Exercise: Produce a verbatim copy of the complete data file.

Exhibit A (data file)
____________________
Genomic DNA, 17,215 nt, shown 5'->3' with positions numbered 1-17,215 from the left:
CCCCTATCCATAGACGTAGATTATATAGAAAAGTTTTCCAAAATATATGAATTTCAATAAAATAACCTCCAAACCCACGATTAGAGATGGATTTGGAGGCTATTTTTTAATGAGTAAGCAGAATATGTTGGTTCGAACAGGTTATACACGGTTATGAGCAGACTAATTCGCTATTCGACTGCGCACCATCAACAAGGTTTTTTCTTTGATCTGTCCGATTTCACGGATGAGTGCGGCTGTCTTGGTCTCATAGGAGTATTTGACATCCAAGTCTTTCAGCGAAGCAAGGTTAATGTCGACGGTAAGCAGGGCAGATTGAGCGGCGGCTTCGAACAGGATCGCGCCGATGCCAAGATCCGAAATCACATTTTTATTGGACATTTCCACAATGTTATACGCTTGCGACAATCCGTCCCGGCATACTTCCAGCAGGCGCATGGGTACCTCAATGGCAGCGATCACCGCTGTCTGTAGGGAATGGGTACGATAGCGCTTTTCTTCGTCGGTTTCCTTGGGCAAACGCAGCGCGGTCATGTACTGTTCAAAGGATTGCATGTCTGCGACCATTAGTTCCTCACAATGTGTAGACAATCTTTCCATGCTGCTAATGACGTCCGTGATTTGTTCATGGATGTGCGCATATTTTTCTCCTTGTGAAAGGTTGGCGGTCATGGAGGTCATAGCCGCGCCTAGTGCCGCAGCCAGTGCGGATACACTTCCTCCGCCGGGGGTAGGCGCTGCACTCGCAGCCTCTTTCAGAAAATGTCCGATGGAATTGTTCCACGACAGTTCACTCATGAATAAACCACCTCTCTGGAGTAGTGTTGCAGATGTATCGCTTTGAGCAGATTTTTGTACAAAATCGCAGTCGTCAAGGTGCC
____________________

Genomic DNA, 17,215 nt, shown 5'->3' with positions numbered 1-17,215 from the left:
CCCCTATCCATAGACGTAGATTATATAGAAAAGTTTTCCAAAATATATGAATTTCAATAAAATAACCTCCAAACCCACGATTAGAGATGGATTTGGAGGCTATTTTTTAATGAGTAAGCAGAATATGTTGGTTCGAACAGGTTATACACGGTTATGAGCAGACTAATTCGCTATTCGACTGCGCACCATCAACAAGGTTTTTTCTTTGATCTGTCCGATTTCACGGATGAGTGCGGCTGTCTTGGTCTCATAGGAGTATTTGACATCCAAGTCTTTCAGCGAAGCAAGGTTAATGTCGACGGTAAGCAGGGCAGATTGAGCGGCGGCTTCGAACAGGATCGCGCCGATGCCAAGATCCGAAATCACATTTTTATTGGACATTTCCACAATGTTATACGCTTGCGACAATCCGTCCCGGCATACTTCCAGCAGGCGCATGGGTACCTCAATGGCAGCGATCACCGCTGTCTGTAGGGAATGGGTACGATAGCGCTTTTCTTCGTCGGTTTCCTTGGGCAAACGCAGCGCGGTCATGTACTGTTCAAAGGATTGCATGTCTGCGACCATTAGTTCCTCACAATGTGTAGACAATCTTTCCATGCTGCTAATGACGTCCGTGATTTGTTCATGGATGTGCGCATATTTTTCTCCTTGTGAAAGGTTGGCGGTCATGGAGGTCATAGCCGCGCCTAGTGCCGCAGCCAGTGCGGATACACTTCCTCCGCCGGGGGTAGGCGCTGCACTCGCAGCCTCTTTCAGAAAATGTCCGATGGAATTGTTCCACGACAGTTCACTCATGAATAAACCACCTCTCTGGAGTAGTGTTGCAGATGTATCGCTTTGAGCAGATTTTTGTACAAAATCGCAGTCGTCAAGGTGCC